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Differences in nucleotide hydrolysis contribute to the differences between erythrocyte 6-thioguanine nucleotide concentrations determined by two widely used methods.

Thiopurine drugs [6-mercaptopurine, 6-thioguanine (6-TG), [1] and azathioprine] are widely used in both the treatment of acute lymphoblastic leukemia and autoimmune disorders and in immunosuppressive regimens for the prevention of acute rejection after solid organ transplantation. The active metabolites of these drugs, the 6-thioguanine nucleotides (6-TGNs), are considered to exert their therapeutic effect through incorporation into DNA with subsequent disruption of cell replication (1). The metabolism and bioavaility of thiopurines are subject to wide inter-and intraindividual variation (2-5) as a result of both genetic and environmental factors (6-8). There is accumulating evidence that individualized therapy is necessary for optimization of the therapeutic response to these agents (6-10). Because 6-TGN concentrations in erythrocytes have been found to correlate with the extent of 6-TGN incorporation in peripheral blood leukocyte DNA (11,12), their routine determination as a surrogate marker has been advocated to assess the effect of thiopurine therapy. High concentrations of erythrocyte 6-TGNs have been associated with the risk of myelosuppression (2,13-17) and related complications, such as septicemia and consecutive multiple organ failure. On the other hand, low 6-TGN concentrations may lead to suboptimal treatment, as shown in several clinical studies involving patients suffering from acute lymphoblastic leukemia (18) and Crohn disease (19) as well as recipients of kidney (9) or heart (2) transplants.

Chromatographic methods are exclusively used for the determination of erythrocyte 6-TGN concentrations. Since the synthesis of the first thiopurine drug, 6-mercaptopurine, by Elion in 1951 (20), numerous HPLC procedures have been reported. The method developed by Lennard in 1987 (21) has been the most widely used method in those clinical studies that have served as the basis for establishing treatment-related therapeutic ranges for 6-TGN. This method has been routinely used in our laboratory for many years (2, 7). However, the sample preparation procedure for the Lennard assay is relatively laborious and time-consuming and uses the neurotoxic reagent phenylmercuric acetate (PMA) for the extraction. Furthermore, to allow the simultaneous determination of 6-TGNs and 6-methylmercaptopurine in a single sample, the method was modified, primarily through an alteration of the pH for extraction (22). This is a compromise that is accompanied by suboptimal analytical conditions for both analytes. We therefore sought an alternative HPLC method that would be more rapid and easier to perform and that allowed the simultaneous measurement of 6-methylmercaptopurine with comparable analytical reliability. Dervieux and Boulieu (23) have published a method that appeared to meet these requirements. Surprisingly, we found that the 6-TGN concentrations determined with the new method were always considerably higher than those measured with the Lennard (21) method. The presence of such a difference has major implications for the application of this new method to the monitoring of thiopurine therapy because the therapeutic ranges established with the Lennard method are not valid if the Dervieux-Boulieu procedure is used. In addition, the comparison of results from clinical studies derived with these different analytical procedures is impossible. We therefore performed a detailed comparison of the sample preparation of these two methods.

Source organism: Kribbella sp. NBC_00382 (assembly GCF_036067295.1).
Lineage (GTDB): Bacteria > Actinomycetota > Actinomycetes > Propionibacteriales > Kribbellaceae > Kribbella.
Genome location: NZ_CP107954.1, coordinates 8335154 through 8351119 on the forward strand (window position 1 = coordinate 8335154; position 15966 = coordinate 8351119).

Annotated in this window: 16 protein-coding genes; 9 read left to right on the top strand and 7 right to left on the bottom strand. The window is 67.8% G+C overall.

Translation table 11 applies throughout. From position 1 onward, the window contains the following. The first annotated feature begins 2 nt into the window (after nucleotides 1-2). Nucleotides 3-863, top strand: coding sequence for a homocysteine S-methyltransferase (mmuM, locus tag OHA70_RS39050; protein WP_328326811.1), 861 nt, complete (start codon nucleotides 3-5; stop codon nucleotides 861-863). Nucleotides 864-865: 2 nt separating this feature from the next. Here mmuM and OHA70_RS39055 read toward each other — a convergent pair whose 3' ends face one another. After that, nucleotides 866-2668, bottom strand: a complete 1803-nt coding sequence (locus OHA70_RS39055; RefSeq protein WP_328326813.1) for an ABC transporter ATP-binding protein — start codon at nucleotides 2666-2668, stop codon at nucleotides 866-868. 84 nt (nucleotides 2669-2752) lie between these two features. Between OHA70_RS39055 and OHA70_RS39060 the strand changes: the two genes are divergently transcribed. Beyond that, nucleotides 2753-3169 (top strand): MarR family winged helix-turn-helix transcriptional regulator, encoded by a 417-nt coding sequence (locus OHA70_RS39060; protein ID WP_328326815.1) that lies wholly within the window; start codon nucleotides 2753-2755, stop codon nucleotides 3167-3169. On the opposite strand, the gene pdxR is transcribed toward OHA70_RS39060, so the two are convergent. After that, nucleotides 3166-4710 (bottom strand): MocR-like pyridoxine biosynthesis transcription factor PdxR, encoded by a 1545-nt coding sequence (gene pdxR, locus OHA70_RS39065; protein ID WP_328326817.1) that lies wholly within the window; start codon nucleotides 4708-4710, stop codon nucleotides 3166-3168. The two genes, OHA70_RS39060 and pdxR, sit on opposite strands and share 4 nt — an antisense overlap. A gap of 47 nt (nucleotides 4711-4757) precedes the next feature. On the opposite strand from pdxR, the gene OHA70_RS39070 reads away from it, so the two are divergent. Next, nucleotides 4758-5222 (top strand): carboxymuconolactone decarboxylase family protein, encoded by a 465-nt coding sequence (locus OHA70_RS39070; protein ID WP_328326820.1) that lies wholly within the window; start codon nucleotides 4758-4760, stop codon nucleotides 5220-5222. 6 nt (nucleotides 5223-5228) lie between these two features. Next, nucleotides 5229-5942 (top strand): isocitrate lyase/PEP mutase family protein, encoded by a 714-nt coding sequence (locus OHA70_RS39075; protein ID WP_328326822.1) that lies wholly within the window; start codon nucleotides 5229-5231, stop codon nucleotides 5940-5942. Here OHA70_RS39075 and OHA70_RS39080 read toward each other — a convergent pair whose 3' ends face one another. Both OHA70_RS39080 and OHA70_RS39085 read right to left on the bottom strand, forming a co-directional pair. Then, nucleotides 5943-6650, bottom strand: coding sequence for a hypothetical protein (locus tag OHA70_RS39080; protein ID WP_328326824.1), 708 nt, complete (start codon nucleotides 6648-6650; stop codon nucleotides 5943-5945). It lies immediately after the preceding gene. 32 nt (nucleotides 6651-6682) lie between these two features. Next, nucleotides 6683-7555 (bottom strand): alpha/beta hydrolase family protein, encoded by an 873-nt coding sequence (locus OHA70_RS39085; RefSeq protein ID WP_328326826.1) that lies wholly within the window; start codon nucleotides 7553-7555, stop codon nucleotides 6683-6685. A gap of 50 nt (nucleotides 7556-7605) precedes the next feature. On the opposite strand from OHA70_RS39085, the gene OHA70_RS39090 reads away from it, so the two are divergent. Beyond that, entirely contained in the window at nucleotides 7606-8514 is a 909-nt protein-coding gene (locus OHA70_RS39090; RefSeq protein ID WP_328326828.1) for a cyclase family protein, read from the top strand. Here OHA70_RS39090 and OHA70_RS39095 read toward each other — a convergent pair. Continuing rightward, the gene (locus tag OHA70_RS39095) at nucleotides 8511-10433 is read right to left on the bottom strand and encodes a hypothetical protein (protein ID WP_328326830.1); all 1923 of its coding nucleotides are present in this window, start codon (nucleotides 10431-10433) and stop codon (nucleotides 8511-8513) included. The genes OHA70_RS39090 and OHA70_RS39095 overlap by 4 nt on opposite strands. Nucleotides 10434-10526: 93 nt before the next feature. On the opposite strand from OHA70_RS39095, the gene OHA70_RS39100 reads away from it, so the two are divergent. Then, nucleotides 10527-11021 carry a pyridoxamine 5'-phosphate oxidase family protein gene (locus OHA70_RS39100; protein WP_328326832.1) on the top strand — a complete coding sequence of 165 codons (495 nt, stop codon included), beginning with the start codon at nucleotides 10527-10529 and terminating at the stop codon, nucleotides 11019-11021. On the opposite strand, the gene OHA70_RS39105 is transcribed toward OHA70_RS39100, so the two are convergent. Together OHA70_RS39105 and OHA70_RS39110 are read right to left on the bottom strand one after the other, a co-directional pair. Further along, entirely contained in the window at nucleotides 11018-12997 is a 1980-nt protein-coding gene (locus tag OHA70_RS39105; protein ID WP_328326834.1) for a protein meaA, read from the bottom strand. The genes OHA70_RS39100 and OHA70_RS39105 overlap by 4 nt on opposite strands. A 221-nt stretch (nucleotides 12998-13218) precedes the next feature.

Materials and Methods


All reagents used were of the highest available purity. 6-TG (2-amino-6-mercaptopurine), 5-bromouracil (5-BU), D,L-dithiothreitol (DTT), PMA, and Hanks' balanced salt solution (HBSS) were purchased from Sigma; isoamyl alcohol was from J.T. Baker; and toluene, sulfuric acid, hydrochloric acid, phosphoric acid, sodium hydroxide, potassium dihydrogen phosphate, perchloric acid, and methanol (HPLC grade) were from Merck. The 6-TG (0.1 g/L) and 5-BU (1 g/L) stock solutions were prepared in 0.1 mol/L sodium hydroxide and stored at -80 [degrees]C. The toluene-isoamyl alcohol-PMA solution used in the Lennard procedure and the DTT solutions were prepared fresh each day.


Erythrocytes were obtained from ammonium heparinateor EDTA-anticoagulated whole blood by centrifugation at 1000g for 10 min. Platelet-rich plasma and the buffy coat, together with the upper layer of erythrocytes, were discarded. Two washing steps were performed with HBSS under the same conditions. Cells were finally re-suspended in HBSS to yield a hematocrit of ~0.40, and the exact hematocrit and red blood cell count for calculation of 6-TGN concentration were determined with an automatic hematologic cell counting device (AC.T 5diff; Beckman Coulter). The isolated erythrocytes were portioned into 250-[micro]L aliquots and stored at -80 [degrees]C until analysis. Erythrocytes obtained from venous blood of healthy volunteers were processed as above and used for preparation of quality-control samples and calibrators.

Only anonymous excess material from blood samples sent to the laboratory for routine analysis was used to perform all experiments, as well as to prepare the in-house controls. Therefore, according to the guidelines of the local ethics committee, Institutional Review Board approval and/or donor written informed consent were not required.